For certain obese adult patients, a novel weight loss treatment device that targets the nerve pathway between the brain and the stomach that controls feelings of hunger and fullness has been approved by the U.S. Food and Drug Administration.

The Maestro Rechargeable System is the first FDA-approved obesity device since 2007. The device has been approved to treat patients aged 18 years and older who have not been able to lose weight with a weight loss program, and who have a body mass index (BMI) of 35 to 45, with at least one other obesity-related condition, such as type 2 diabetes.

“Obesity and its related medical conditions are major public health problems,” said William Maisel, MD, MPH, deputy director for science and chief scientist in the FDA’s Center for Devices and Radiological Health in an agency news release.

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“Medical devices can help physicians and patients to develop comprehensive obesity treatment plans.”

The Maestro Rechargeable System consists of a rechargeable electrical pulse generator, wire leads and electrodes implanted surgically into the abdomen. It works by sending intermittent electrical pulses to the trunks in the abdominal vagus nerve, which is involved in regulating stomach emptying and signaling to the brain that the stomach feels empty or full.

Although it is known that the electric stimulation blocks nerve activity between the brain and the stomach, the specific mechanisms for weight loss due to use of the device are unknown. External controllers allow the patient to charge the device and allow health-care professionals to adjust the device’s settings in order to provide optimal therapy with minimal side effects.

The safety and effectiveness of the Maestro Rechargeable System were evaluated in a clinical trial that included 233 patients with a BMI of 35 or greater. The weight loss and adverse events of 157 patients who received the active Maestro device (the experimental group) were compared to 76 patients in the control group who received a Maestro electrical pulse generator that was not activated.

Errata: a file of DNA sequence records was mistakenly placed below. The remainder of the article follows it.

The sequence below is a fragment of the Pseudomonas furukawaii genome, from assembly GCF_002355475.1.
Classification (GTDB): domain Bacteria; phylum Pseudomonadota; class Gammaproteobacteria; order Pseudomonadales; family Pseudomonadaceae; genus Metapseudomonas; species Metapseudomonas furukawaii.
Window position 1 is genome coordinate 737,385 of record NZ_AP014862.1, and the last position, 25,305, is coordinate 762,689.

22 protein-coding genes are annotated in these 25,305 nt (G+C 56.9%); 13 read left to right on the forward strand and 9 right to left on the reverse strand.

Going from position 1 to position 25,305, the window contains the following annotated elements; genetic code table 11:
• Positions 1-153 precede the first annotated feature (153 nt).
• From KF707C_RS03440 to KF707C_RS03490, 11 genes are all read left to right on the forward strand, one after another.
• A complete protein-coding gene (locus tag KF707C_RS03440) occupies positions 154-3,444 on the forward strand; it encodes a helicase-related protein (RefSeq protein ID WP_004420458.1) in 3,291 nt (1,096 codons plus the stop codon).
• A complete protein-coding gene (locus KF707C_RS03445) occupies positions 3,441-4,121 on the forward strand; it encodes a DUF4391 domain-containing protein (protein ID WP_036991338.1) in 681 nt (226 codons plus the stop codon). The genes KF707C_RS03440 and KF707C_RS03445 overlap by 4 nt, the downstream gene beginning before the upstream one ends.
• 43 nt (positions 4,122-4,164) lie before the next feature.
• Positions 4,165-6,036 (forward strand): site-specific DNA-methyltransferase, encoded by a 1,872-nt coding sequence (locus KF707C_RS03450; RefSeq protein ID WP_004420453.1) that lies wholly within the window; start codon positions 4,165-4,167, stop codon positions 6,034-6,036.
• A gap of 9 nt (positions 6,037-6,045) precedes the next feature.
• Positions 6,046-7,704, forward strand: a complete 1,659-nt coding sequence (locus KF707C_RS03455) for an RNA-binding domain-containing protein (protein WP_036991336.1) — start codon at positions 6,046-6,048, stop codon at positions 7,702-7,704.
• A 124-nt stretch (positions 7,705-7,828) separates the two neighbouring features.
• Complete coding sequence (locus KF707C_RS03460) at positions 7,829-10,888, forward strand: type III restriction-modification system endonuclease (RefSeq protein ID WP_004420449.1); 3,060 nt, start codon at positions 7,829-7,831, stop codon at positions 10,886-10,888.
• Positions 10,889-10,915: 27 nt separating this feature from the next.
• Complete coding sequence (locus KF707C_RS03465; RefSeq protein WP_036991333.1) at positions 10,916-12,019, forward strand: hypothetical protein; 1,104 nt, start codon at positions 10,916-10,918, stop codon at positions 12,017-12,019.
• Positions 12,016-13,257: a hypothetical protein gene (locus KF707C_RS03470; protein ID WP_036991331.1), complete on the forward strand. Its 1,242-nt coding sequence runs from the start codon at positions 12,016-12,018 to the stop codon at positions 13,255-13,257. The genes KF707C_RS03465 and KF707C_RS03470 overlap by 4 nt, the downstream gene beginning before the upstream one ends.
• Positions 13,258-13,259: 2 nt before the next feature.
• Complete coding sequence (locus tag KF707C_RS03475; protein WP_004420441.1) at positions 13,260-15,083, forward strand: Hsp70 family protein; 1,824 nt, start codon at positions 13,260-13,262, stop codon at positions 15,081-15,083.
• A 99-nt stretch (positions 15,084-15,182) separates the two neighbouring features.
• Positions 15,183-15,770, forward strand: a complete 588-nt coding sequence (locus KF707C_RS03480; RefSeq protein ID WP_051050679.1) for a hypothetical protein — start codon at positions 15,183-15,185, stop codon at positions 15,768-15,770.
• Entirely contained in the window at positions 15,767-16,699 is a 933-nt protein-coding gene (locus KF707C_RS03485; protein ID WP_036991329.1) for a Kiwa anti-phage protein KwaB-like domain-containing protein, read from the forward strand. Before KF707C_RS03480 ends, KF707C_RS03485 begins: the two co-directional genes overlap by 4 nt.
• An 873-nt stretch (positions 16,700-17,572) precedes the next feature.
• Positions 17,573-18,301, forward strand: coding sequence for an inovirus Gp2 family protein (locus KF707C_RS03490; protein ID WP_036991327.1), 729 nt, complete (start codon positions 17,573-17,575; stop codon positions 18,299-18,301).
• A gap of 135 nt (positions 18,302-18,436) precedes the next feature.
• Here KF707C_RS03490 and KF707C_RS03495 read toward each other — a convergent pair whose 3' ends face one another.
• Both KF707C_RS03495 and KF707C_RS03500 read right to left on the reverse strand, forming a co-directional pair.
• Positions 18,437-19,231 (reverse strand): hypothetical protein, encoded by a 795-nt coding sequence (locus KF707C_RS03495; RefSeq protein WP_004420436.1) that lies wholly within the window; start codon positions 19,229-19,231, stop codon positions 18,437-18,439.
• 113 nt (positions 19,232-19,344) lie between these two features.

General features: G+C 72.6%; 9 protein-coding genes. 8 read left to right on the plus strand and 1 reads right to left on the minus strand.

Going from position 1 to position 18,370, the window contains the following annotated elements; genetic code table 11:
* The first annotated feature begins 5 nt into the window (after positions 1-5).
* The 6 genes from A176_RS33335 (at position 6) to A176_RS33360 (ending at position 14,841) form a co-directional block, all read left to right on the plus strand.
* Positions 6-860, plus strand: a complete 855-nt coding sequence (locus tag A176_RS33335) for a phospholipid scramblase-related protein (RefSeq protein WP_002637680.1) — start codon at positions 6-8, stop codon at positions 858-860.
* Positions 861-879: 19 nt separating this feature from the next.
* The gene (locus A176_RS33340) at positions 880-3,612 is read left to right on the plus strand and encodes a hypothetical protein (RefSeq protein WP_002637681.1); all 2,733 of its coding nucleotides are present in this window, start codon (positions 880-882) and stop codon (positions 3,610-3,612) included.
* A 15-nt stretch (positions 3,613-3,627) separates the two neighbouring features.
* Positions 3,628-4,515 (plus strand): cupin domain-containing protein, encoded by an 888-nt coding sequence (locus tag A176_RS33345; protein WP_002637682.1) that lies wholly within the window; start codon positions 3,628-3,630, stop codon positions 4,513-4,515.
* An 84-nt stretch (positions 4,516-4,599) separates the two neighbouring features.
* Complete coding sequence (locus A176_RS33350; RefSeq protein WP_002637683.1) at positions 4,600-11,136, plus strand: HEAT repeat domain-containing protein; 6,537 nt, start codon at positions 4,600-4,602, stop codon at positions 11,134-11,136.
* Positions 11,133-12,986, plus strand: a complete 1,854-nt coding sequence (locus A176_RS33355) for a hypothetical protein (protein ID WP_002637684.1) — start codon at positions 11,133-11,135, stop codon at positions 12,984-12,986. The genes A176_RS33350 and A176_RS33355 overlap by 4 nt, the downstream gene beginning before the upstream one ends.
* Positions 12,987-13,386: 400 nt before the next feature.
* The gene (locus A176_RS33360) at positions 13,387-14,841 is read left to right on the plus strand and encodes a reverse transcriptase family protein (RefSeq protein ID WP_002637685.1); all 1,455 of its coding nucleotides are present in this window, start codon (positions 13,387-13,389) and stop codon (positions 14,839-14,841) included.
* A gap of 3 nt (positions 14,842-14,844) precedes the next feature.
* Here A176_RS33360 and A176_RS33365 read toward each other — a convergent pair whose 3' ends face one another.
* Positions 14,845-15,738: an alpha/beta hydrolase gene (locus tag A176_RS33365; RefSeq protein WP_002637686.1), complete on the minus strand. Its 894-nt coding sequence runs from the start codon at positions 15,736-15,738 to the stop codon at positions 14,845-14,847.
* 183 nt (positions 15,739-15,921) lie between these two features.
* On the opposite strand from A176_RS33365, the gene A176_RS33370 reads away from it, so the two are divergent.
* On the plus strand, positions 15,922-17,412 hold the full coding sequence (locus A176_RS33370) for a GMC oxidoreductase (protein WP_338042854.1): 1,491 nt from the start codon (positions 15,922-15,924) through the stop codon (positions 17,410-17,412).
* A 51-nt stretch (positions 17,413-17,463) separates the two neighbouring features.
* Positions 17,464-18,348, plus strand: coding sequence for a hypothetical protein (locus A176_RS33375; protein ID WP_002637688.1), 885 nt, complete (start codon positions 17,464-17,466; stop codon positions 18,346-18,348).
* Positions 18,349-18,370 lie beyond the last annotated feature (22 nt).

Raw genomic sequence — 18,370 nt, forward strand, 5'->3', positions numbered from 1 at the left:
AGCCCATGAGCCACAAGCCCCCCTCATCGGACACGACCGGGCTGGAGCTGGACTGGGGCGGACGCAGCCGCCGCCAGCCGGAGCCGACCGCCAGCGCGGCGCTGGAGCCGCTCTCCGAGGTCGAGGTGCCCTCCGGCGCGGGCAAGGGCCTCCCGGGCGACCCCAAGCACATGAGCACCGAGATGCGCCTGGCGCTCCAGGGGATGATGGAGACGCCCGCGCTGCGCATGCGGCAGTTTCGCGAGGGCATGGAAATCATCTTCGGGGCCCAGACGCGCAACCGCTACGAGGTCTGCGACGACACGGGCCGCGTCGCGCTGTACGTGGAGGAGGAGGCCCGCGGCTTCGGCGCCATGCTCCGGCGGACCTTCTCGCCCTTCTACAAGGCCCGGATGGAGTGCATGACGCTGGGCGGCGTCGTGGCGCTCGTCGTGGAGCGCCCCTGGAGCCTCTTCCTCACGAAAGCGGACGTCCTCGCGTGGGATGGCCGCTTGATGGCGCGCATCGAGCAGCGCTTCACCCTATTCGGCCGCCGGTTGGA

The clinical study did not meet its original endpoint, which was that the experimental group lose at least 10% more excess weight than the control group. However, an FDA Advisory Committee (the Gastroenterology and Urology Devices Panel) found the 18-month data supportive of sustained weight loss, and agreed that the benefits of the device outweighed the risks for use in patients who met the criteria in the device’s proposed indication.

In considering the benefits and risks of the device in its review of the Maestro Rechargeable System, the FDA considered the clinical study and the Panel’s recommendations. Additionally, the Agency looked at an FDA-sponsored survey relating to patient preferences of obesity devices that showed a group of patients would accept risks associated with this surgically implanted device for the amounts of weight loss expected to be provided by the device.

The study found that after 12 months, the experimental group lost 8.5% more of its excess weight than the control group. Patients in the experimental group lost an average of 24.4% of their excess body weight, and patients in the control group lost an average of 15.9% of their excess body weight. 

As part of the approval, the manufacturer must conduct a five year post approval study that will follow at least 100 patients and collect additional safety and effectiveness data including weight loss, adverse events, surgical revisions and explants and changes in obesity-related conditions.

Serious adverse events reported in the clinical study included nausea, pain at the neuroregulator site, vomiting, as well as surgical complications. Other adverse events included pain, heartburn, problems swallowing, belching, mild nausea and chest pain.

The Maestro Rechargeable System is manufactured by EnteroMedics of St. Paul, Minnesota.